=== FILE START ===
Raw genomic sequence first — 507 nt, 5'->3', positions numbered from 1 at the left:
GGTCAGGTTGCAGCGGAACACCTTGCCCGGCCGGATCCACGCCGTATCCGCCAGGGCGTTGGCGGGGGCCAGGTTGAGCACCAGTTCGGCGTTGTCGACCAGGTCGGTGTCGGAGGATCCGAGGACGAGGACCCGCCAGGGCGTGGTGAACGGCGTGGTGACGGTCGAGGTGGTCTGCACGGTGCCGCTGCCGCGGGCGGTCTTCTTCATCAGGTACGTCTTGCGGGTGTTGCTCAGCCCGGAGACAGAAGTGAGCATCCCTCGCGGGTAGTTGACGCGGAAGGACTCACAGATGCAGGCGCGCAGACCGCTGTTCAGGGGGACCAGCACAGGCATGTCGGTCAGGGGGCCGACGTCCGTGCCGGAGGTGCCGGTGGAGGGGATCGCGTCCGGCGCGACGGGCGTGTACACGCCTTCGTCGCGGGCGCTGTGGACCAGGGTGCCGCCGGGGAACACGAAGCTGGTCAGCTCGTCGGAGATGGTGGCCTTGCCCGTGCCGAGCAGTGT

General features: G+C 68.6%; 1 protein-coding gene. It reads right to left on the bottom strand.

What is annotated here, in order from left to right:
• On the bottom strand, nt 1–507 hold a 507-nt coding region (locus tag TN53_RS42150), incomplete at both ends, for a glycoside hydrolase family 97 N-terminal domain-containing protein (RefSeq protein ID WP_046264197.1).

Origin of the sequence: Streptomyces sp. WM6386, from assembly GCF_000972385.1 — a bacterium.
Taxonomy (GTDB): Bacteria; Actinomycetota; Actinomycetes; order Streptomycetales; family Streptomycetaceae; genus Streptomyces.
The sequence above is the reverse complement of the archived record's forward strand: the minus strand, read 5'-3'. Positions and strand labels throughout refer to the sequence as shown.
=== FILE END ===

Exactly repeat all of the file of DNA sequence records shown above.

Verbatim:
Raw genomic sequence first — 507 nt, 5'->3', positions numbered from 1 at the left:
GGTCAGGTTGCAGCGGAACACCTTGCCCGGCCGGATCCACGCCGTATCCGCCAGGGCGTTGGCGGGGGCCAGGTTGAGCACCAGTTCGGCGTTGTCGACCAGGTCGGTGTCGGAGGATCCGAGGACGAGGACCCGCCAGGGCGTGGTGAACGGCGTGGTGACGGTCGAGGTGGTCTGCACGGTGCCGCTGCCGCGGGCGGTCTTCTTCATCAGGTACGTCTTGCGGGTGTTGCTCAGCCCGGAGACAGAAGTGAGCATCCCTCGCGGGTAGTTGACGCGGAAGGACTCACAGATGCAGGCGCGCAGACCGCTGTTCAGGGGGACCAGCACAGGCATGTCGGTCAGGGGGCCGACGTCCGTGCCGGAGGTGCCGGTGGAGGGGATCGCGTCCGGCGCGACGGGCGTGTACACGCCTTCGTCGCGGGCGCTGTGGACCAGGGTGCCGCCGGGGAACACGAAGCTGGTCAGCTCGTCGGAGATGGTGGCCTTGCCCGTGCCGAGCAGTGT

General features: G+C 68.6%; 1 protein-coding gene. It reads right to left on the bottom strand.

What is annotated here, in order from left to right:
• On the bottom strand, nt 1–507 hold a 507-nt coding region (locus tag TN53_RS42150), incomplete at both ends, for a glycoside hydrolase family 97 N-terminal domain-containing protein (RefSeq protein ID WP_046264197.1).

Origin of the sequence: Streptomyces sp. WM6386, from assembly GCF_000972385.1 — a bacterium.
Taxonomy (GTDB): Bacteria; Actinomycetota; Actinomycetes; order Streptomycetales; family Streptomycetaceae; genus Streptomyces.
The sequence above is the reverse complement of the archived record's forward strand: the minus strand, read 5'-3'. Positions and strand labels throughout refer to the sequence as shown.